• BrooklynMMA

        The assumption that only foreign born Americans are watching the Premier League is ridiculous. It is very popular among American soccer fans (mainly because the competition is way better than the MLS).. I do agree though that Soccer’s recent boom in the US is in part because of the growing immigrant base from countries where soccer is huge, but it’s not the only reason. The fact that Mexican international games draw bigger audiences in the US than US game do adds to your point but audiences for American games have grown as well.

        The soccer point I was making is that after only half a season, the Premier League is already drawing way bigger audiences for NBC than the NHL has in over 8-9 years. People say that the NHL’s ratings are low BECAUSE of NBC and NBCSN (and that they would be higher if they played on ESPN) but the Premier League ratings have GROWN since moving to NBC and NBCSN. And they’re the #1 show on NBCSN this season, after only a short time already drawing bigger numbers than the NHL. Add in the fact that soccer is played early Sunday MORNING and they’re ratings are even more impressive.

        I disagree completely on the comment about athletes pay but I don’t feel like writing a long post about that….

        I didn’t mention the Rogers deal in my original comment. But that is obviously a great deal for the NHL. But it’s no secret that the sport is huge in CANADA (the US has 10x the population of Canada, yet Canada has more hockey fans than the US).. Still that just shows how far the NHL is behind. The NFL makes over FIVE Billion EVERY SEASON from TV rights ($1.9B for MNF, $300M for TNF, $3.1B for the Sunday games) where the NHL is getting only $2 Billion TOTAL over 10 years from NBC and only $5 Billion TOTAL over 12 years from Rogers.

        And the reason there is barely any coverage of hockey is because it isn’t popular. Why would ESPN or any other sports channel even bother covering it? 1) They don’t make any money from the league and 2) it isn’t popular so they have no reason to show highlights or talking about it.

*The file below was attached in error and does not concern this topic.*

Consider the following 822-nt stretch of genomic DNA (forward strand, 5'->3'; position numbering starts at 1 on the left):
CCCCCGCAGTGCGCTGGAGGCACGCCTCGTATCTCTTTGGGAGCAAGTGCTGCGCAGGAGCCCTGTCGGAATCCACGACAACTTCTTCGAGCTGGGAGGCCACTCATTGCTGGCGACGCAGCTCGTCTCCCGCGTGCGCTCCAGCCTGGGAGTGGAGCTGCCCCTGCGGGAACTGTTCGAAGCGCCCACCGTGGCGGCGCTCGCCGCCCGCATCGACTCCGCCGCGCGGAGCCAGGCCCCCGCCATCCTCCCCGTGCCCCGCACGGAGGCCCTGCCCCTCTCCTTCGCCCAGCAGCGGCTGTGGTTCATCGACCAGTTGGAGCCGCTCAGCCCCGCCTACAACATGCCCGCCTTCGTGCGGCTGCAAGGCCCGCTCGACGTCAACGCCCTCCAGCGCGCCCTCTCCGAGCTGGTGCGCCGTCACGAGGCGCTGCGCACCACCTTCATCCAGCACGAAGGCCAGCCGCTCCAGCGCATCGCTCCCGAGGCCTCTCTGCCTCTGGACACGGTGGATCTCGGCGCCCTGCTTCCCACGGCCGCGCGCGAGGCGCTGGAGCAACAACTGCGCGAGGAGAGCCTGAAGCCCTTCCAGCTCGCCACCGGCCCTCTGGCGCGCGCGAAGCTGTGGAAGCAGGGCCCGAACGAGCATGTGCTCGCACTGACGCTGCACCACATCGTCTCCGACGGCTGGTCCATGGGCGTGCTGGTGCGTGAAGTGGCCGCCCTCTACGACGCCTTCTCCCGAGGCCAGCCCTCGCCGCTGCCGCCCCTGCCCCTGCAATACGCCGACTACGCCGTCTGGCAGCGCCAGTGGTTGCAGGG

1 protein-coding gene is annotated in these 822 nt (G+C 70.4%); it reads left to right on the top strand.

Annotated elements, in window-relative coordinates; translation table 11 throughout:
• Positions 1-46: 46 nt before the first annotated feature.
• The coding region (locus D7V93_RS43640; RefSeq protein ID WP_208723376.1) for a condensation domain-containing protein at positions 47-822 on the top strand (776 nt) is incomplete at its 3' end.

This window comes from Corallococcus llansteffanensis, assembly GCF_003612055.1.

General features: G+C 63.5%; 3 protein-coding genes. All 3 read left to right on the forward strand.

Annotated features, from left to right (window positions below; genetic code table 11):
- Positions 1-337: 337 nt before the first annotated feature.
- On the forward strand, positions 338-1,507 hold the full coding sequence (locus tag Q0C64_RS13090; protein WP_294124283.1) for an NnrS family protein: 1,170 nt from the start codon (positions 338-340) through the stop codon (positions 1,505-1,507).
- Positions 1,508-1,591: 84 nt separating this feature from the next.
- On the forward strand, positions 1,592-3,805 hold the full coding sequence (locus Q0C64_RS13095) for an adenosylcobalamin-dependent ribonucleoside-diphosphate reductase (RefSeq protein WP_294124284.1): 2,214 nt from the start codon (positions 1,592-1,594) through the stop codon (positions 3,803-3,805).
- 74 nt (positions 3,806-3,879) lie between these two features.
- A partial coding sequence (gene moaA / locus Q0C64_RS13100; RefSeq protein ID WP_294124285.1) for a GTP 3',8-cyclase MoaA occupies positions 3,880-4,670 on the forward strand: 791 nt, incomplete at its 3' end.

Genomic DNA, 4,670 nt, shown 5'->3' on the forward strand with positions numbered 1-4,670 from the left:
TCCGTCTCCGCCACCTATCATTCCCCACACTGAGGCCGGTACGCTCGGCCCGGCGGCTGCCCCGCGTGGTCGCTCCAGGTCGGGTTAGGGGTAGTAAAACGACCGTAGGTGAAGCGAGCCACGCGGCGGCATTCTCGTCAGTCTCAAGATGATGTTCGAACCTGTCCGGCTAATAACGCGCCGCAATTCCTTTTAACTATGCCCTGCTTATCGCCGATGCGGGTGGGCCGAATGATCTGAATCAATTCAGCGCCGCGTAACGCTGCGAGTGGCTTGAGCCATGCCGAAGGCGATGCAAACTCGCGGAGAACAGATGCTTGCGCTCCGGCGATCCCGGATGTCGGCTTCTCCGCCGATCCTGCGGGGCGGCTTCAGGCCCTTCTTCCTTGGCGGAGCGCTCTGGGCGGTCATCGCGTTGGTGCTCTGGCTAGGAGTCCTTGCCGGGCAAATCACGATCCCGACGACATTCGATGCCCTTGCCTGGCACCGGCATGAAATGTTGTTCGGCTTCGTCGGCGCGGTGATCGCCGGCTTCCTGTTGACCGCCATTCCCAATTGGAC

• Kenny Belvin

      Where are you getting your numbers from? Because the notion that the NHL has NEVER surpassed 1 million viewers on a regular season game is ludicrous. Let’s skip the winter classic for a second, and the stadium series games. How about the annual thanksgiving showdown? This year’s had over a million viewers. Does the NHL often get over 1 million viewers? No, does it happen? Yes. The idea that NBC’s hockey ratings are also going down is incorrect. If you’re going to come up with an opinion at least do the research to back up what you’re saying. Totally incorrect. Is the NHL as popular as the NFL or MLB? No, of course not. But nobody here said that.

      • BrooklynMMA

        Maybe you should read my comment before you reply. The Winter Classic and Thanksgiving Showdown were on NBC, not NBCSN (which is what I was talking about). So was the only Stadium Series game that hit over 1 million (over 1 million for a game on NBC is not that impressive).. The 2 SS games on NBCSN had terrible ratings. Not to mention that Devils/Rangers SS game on the main NBC had less viewers (nationally and in NY) than a Lakers/Knicks game the same day (2 terrible teams that aren’t going to make even make the playoffs).. yet more people in NY were interested in the Knicks game than the Devils and Rangers combined (the NY TV market also covers NJ)

        Further notion that the NHL has never passed 1 million for a regular season game on NBCSN? The opening game of this season had a little over 900,000 and it was the most watched game on NBCSN in NHL history.

        Go on SonOfTheBronx and look up the NHL ratings on NBCSN. They are down this season vs. last. And they are getting beat almost every week by the Premier League (weeks that both teams have games) Even with the extra SS games the ratings are still down. I actually did research into the topic (Sports TV ratings were the subject of a paper I just finished) and I don’t just take the NHL and NBC at their word. Yeah they’re going to hype up any good news and pretend like the bad news isn’t really there, which makes sense from their perspective. But all the info is free for you to find on the internet (like I said, SonOfTheBronx post weekly NBCSN for all their programs on Fridays)

        You didn’t say hockey was as popular as the NFL or MLB (weird that you left the NBA out since it’s the clear #2 now but whatever) but you did say that the NHL was ready to play with big boys when they’re not even close. Considering they reached a peak in popularity nearly 30 years ago, I would say they’re very far from it.